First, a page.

Waiting to exhale
One of the many unpleasant realities of diabetes is the continual need to monitor your blood sugar levels. And for a lot of diabetics, that involves pricking their finger up to four times a day to draw blood which can then be tested for glucose. Making sure those levels are just right is a critical part of diabetes maintenance, which leaves little room for sqeamishness or fear of needles.
Recently, though, researchers from the University of Irvine in California discovered that there may be a less barbaric way to test blood sugar levels. In fact, if their findings pan out, it may eliminate the need for diabetics to face numerous daily blood tests — and needles — altogether.
They found that people with diabetes have higher amounts of chemicals called methyl nitates in their system when their blood sugar levels are elevated. And methyl nitrates are easily measured by a simple breath test.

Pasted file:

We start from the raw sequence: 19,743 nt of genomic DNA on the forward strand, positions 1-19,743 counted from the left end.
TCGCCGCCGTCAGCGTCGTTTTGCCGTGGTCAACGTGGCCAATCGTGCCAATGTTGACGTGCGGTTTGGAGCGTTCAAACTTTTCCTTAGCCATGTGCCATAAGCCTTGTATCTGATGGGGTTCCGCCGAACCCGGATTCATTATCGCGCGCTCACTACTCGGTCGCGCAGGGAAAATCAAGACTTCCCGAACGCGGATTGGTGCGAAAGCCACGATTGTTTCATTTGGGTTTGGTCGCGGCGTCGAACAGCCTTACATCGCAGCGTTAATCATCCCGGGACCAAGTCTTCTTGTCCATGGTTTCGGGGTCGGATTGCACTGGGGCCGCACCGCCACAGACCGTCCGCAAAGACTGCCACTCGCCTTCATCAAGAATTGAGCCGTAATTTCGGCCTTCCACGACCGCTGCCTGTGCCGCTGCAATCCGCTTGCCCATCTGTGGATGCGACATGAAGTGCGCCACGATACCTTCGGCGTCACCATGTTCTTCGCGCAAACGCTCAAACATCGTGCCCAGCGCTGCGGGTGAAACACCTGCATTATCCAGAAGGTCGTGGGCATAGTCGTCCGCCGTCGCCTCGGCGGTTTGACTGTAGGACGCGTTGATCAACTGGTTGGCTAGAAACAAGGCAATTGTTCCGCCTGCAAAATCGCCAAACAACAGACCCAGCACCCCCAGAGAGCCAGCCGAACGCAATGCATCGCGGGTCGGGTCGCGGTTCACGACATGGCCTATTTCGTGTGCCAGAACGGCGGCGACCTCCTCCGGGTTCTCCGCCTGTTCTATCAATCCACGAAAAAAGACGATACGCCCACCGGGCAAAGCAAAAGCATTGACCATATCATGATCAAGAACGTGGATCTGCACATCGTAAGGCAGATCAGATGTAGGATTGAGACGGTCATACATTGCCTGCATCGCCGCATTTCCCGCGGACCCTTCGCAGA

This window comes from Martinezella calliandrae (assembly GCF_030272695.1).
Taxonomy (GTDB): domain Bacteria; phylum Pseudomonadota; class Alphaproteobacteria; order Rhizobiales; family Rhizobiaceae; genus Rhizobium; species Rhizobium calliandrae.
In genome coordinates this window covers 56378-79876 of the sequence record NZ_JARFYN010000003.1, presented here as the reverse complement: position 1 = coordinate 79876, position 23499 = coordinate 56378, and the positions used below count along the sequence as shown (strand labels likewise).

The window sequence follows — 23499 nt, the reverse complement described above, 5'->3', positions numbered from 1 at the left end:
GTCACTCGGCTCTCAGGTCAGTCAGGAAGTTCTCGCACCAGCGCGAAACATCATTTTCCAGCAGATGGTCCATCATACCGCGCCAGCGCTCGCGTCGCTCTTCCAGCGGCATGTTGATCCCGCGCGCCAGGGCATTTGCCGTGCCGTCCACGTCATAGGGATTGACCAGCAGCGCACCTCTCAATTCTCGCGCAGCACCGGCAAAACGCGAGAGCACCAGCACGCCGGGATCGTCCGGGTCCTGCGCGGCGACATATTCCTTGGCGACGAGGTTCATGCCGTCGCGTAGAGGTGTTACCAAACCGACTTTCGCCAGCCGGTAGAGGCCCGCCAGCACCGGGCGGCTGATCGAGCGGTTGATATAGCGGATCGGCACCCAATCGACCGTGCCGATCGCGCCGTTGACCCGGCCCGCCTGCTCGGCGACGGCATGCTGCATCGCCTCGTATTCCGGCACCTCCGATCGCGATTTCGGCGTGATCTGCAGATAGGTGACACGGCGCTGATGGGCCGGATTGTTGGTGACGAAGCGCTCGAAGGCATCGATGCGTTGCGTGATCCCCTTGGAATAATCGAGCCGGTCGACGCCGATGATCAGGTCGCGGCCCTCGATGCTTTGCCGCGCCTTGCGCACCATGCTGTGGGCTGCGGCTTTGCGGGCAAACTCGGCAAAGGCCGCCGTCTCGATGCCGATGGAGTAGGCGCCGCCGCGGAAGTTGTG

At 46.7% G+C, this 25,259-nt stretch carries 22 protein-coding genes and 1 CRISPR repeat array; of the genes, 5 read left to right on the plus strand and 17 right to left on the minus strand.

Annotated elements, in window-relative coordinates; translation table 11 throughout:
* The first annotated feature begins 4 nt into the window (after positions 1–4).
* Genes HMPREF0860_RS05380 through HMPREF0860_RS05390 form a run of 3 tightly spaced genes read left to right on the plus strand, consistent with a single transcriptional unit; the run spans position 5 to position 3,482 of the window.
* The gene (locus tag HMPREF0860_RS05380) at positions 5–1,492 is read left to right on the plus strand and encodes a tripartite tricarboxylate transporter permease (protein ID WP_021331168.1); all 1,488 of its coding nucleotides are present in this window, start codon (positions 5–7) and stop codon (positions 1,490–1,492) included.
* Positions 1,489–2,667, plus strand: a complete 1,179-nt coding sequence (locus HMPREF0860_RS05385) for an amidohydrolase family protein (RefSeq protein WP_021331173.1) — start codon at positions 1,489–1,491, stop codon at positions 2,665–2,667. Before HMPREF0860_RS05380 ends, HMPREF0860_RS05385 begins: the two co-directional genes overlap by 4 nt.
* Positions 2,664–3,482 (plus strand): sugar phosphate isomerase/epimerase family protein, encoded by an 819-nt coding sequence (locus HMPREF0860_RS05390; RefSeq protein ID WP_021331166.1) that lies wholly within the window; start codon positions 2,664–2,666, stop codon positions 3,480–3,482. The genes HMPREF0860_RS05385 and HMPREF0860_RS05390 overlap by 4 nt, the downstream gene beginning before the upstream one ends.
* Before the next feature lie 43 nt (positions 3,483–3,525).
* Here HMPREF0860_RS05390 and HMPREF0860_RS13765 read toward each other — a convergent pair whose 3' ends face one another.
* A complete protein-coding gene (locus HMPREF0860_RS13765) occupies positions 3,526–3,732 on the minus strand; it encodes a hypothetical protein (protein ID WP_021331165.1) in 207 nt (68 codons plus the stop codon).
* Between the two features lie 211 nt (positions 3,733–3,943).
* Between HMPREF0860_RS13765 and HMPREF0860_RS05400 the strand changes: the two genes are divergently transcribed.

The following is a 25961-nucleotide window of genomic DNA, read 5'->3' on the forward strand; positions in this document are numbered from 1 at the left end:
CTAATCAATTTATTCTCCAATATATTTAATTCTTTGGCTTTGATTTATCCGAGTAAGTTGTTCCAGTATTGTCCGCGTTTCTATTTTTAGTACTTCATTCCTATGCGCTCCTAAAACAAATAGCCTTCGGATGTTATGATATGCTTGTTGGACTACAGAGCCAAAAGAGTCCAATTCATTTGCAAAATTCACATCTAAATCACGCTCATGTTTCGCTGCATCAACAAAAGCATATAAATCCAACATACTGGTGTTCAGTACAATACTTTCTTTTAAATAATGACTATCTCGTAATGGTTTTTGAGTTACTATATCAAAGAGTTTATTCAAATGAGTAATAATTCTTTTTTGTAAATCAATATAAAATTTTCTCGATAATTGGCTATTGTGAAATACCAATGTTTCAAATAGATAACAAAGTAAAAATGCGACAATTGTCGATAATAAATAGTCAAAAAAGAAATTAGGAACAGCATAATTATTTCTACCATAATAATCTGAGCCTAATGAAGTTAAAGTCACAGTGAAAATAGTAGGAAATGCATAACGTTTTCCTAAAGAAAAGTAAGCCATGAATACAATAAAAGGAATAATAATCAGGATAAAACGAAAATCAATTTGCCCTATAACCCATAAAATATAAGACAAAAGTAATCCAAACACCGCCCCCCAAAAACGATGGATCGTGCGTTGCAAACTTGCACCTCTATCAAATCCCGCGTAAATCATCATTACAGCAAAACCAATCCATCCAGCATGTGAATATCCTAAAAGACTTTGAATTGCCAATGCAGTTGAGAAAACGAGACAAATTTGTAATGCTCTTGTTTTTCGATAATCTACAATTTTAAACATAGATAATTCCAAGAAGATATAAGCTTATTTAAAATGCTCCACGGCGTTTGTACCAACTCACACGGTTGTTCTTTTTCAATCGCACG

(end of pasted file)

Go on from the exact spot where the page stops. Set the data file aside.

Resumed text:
This research is still in the early stages: So far this is the only study suggesting this link, and it was only conducted on 10 subjects. In addition, those subjects all suffered from Type 1 diabetes. Type 2 diabetes, also known as adult-onset diabetes, is the form of the disease more and more Americans are being diagnosed with. And, as yet, there is no definitive information on whether people suffering from this form also have elevated levels of methyl nitrates in their breath.
So it might be awhile before you can escape the needle with a breath test. But, in the meantime, Dr. Wright may have another escape route for you: Eliminating your risk of developing Type 2 in the first place. Refer back to the July and August 2001 issues of Nutrition & Healing for details on how to determine your risk for the disease and deal with it naturally, before it becomes a reality. (Subscribers can download these issues for free by visiting the archives section of the Nutrition & Healing website, www.wrightnewsletter.com, and logging on with the username and password listed on page 8 of your most recent newsletter.)
Even if you’ve already been diagnosed with type 2 diabetes, the information in these articles can help you take control of your condition once and for all — without potentially dangerous prescription drugs.
“Simple diabetes breath test hope,” BBC News (http://news.bbc.co.uk), 9/28/07